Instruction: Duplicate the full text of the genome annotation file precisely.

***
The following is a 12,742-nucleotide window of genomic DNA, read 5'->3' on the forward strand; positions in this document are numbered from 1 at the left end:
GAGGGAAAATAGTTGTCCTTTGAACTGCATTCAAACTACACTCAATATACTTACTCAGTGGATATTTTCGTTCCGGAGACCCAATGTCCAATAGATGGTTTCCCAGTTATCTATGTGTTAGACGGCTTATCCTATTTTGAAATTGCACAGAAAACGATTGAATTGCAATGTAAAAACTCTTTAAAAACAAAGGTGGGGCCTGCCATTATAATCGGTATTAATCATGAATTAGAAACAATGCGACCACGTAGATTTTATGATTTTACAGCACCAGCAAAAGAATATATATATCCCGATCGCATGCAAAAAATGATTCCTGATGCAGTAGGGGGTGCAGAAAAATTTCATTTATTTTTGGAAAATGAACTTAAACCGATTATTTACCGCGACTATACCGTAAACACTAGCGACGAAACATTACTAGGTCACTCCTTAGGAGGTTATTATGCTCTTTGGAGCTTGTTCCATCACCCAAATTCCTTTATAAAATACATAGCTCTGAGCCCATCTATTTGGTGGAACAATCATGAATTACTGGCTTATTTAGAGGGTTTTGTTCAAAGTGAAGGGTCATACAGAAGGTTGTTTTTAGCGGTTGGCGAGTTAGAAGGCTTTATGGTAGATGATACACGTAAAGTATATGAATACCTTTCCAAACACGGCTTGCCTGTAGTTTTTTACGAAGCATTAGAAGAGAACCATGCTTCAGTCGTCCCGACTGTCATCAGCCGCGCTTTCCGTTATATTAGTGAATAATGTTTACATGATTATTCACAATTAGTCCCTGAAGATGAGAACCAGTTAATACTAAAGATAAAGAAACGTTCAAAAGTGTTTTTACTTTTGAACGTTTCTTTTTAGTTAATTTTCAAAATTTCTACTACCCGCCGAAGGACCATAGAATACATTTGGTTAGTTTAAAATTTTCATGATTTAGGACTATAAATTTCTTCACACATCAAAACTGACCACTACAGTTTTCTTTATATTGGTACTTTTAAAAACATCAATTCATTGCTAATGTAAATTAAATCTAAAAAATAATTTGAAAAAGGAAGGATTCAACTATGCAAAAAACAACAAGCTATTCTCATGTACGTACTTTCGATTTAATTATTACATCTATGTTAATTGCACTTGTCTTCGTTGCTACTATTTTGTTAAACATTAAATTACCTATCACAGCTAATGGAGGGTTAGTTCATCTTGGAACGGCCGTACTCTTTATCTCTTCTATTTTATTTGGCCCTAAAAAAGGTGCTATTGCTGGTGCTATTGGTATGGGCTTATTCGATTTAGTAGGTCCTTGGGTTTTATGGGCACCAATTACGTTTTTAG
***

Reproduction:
The following is a 12,742-nucleotide window of genomic DNA, read 5'->3' on the forward strand; positions in this document are numbered from 1 at the left end:
GAGGGAAAATAGTTGTCCTTTGAACTGCATTCAAACTACACTCAATATACTTACTCAGTGGATATTTTCGTTCCGGAGACCCAATGTCCAATAGATGGTTTCCCAGTTATCTATGTGTTAGACGGCTTATCCTATTTTGAAATTGCACAGAAAACGATTGAATTGCAATGTAAAAACTCTTTAAAAACAAAGGTGGGGCCTGCCATTATAATCGGTATTAATCATGAATTAGAAACAATGCGACCACGTAGATTTTATGATTTTACAGCACCAGCAAAAGAATATATATATCCCGATCGCATGCAAAAAATGATTCCTGATGCAGTAGGGGGTGCAGAAAAATTTCATTTATTTTTGGAAAATGAACTTAAACCGATTATTTACCGCGACTATACCGTAAACACTAGCGACGAAACATTACTAGGTCACTCCTTAGGAGGTTATTATGCTCTTTGGAGCTTGTTCCATCACCCAAATTCCTTTATAAAATACATAGCTCTGAGCCCATCTATTTGGTGGAACAATCATGAATTACTGGCTTATTTAGAGGGTTTTGTTCAAAGTGAAGGGTCATACAGAAGGTTGTTTTTAGCGGTTGGCGAGTTAGAAGGCTTTATGGTAGATGATACACGTAAAGTATATGAATACCTTTCCAAACACGGCTTGCCTGTAGTTTTTTACGAAGCATTAGAAGAGAACCATGCTTCAGTCGTCCCGACTGTCATCAGCCGCGCTTTCCGTTATATTAGTGAATAATGTTTACATGATTATTCACAATTAGTCCCTGAAGATGAGAACCAGTTAATACTAAAGATAAAGAAACGTTCAAAAGTGTTTTTACTTTTGAACGTTTCTTTTTAGTTAATTTTCAAAATTTCTACTACCCGCCGAAGGACCATAGAATACATTTGGTTAGTTTAAAATTTTCATGATTTAGGACTATAAATTTCTTCACACATCAAAACTGACCACTACAGTTTTCTTTATATTGGTACTTTTAAAAACATCAATTCATTGCTAATGTAAATTAAATCTAAAAAATAATTTGAAAAAGGAAGGATTCAACTATGCAAAAAACAACAAGCTATTCTCATGTACGTACTTTCGATTTAATTATTACATCTATGTTAATTGCACTTGTCTTCGTTGCTACTATTTTGTTAAACATTAAATTACCTATCACAGCTAATGGAGGGTTAGTTCATCTTGGAACGGCCGTACTCTTTATCTCTTCTATTTTATTTGGCCCTAAAAAAGGTGCTATTGCTGGTGCTATTGGTATGGGCTTATTCGATTTAGTAGGTCCTTGGGTTTTATGGGCACCAATTACGTTTTTAG